Taking care in the sun when you have cancer
During and after treatment, it‘s very important to protect your skin from the sun.
Some cancer treatments can make your skin more sensitive to damage from the sun. This can be temporary or permanent. How sensitive your skin is to the sun will also depend on the type and dose of your treatment.
If you’ve had chemotherapy
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Some chemotherapy drugs can make your skin more sensitive. This can sometimes last for several years following treatment. If you’ve had chemotherapy, you can ask your doctor whether you need to take special care to protect your skin.
Some people also find that their skin is sensitive to chemicals such as chlorine, and may need to avoid swimming in pools that have been treated with chlorine.
If you’ve had radiotherapy
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The skin in the area that was treated by radiotherapy will stay sensitive for many years. You should take extra care to protect it from sun exposure.
You don’t need to avoid the sun completely, but it’s good to start with going out into the sun only for very short periods. If this causes no problems, you can gradually increase the time you spend in the sun.
If you’ve had radiotherapy to the whole body, the dose given is very low and shouldn’t cause a problem with sun exposure. But it’s helpful to check with your doctors before spending time in the sun.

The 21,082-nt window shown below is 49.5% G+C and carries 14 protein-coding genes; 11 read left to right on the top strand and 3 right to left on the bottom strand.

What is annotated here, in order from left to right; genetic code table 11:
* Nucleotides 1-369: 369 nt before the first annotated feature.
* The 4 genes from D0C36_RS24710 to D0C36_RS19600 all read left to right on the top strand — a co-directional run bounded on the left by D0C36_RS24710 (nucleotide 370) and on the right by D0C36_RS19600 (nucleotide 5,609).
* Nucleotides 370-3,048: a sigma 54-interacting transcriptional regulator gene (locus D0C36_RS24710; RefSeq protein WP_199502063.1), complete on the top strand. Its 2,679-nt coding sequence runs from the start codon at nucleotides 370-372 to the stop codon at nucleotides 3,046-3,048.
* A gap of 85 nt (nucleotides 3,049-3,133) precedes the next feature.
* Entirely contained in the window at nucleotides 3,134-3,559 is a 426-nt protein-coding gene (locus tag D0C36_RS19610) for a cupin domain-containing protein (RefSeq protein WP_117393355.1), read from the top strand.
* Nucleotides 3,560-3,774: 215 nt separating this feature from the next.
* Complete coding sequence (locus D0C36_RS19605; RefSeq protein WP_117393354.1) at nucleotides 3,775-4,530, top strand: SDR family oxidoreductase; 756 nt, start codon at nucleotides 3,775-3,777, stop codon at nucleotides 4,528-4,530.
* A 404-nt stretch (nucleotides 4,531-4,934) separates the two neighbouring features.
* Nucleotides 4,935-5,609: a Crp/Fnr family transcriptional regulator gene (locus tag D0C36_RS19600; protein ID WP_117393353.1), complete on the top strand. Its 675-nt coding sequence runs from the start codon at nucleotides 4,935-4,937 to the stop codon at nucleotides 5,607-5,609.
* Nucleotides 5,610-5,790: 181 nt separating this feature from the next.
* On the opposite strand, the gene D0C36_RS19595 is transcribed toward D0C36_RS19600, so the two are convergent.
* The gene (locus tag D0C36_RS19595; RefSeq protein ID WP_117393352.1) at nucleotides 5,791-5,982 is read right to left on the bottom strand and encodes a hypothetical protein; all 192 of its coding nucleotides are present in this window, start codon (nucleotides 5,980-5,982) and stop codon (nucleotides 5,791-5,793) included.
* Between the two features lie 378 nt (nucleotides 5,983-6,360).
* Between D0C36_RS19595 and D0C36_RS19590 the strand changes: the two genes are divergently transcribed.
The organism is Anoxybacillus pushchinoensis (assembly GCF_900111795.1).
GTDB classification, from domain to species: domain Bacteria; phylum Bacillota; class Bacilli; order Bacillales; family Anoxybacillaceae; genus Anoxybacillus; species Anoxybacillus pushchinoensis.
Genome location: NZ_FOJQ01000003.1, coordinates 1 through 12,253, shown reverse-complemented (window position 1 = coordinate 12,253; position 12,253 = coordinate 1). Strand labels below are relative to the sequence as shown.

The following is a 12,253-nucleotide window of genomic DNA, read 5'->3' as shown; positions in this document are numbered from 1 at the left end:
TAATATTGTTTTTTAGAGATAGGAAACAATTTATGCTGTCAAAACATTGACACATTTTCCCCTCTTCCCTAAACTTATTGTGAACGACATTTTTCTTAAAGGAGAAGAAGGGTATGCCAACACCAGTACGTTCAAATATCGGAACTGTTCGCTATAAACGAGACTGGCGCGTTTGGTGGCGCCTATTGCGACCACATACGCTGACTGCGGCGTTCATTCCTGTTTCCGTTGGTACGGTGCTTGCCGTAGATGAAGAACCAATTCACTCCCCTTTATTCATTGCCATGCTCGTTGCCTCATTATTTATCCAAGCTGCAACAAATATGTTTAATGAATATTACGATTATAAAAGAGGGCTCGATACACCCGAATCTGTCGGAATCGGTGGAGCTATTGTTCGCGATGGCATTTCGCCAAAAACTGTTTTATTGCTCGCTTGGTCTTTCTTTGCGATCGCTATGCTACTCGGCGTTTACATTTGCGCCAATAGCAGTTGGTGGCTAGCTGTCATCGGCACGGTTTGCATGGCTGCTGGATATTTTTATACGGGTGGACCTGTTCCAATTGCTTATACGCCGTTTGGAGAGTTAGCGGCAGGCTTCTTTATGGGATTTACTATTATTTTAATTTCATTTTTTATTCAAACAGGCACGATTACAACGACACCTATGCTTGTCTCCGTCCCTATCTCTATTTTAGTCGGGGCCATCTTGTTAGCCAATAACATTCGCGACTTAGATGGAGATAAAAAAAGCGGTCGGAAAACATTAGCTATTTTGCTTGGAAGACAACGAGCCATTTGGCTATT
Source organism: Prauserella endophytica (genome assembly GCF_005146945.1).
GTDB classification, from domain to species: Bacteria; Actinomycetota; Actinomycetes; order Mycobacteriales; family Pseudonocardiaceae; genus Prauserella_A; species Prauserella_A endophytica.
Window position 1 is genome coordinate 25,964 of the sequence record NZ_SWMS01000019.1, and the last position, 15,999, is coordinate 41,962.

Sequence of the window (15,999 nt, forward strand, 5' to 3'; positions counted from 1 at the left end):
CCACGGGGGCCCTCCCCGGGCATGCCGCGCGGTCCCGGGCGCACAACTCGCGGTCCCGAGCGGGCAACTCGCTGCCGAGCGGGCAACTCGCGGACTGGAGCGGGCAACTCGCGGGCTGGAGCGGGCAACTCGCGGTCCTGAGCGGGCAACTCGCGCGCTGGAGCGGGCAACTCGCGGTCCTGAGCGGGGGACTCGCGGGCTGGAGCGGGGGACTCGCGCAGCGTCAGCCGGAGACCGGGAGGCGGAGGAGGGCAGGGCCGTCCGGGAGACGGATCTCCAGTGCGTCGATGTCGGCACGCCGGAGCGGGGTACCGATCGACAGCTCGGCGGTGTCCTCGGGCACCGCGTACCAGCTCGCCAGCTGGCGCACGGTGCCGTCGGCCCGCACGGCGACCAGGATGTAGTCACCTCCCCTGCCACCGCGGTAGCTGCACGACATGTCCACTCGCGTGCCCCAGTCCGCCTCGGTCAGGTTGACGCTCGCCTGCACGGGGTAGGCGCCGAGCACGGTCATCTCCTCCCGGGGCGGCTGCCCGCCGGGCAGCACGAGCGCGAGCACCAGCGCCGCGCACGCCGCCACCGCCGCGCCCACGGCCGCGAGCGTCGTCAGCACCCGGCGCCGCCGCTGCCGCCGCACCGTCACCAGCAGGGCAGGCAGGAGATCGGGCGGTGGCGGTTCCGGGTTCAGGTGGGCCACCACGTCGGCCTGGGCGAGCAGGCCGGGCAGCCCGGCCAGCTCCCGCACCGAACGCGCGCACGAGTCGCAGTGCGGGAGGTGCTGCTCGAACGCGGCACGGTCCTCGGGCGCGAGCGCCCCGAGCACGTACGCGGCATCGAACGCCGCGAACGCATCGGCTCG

Tips for protecting yourself in the sun
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Following the advice below will help ensure that your skin doesn’t burn:
Protect your face and neck with a wide-brimmed hat and always wear sunglasses (with a guaranteed ultraviolet light filter) in strong sunlight.
Use a suncream with a high sun protection factor (SPF 15-30). Follow the instructions on the bottle and reapply as recommended, particularly after swimming.
Wear clothing made of cotton or natural fibres, as these have a closer weave and offer more protection from the sun. As the SPF of different fabrics varies, it’s possible you may need to use some of the other types of protection as well as covering up with clothing.
Stay out of the sun during the hottest part of the day, usually between 11am and 3pm. Try to sit in the shade, even at other times of the day.
If you’ve had radiotherapy, keep the treated area completely covered.
Use fake tanning lotions or sprays to give yourself a tan, instead of sunbathing or using a sun-bed.
Over exposure to the sun is a risk factor for some cancers. If you're concerned, you can find out more about skin cancer and melanoma.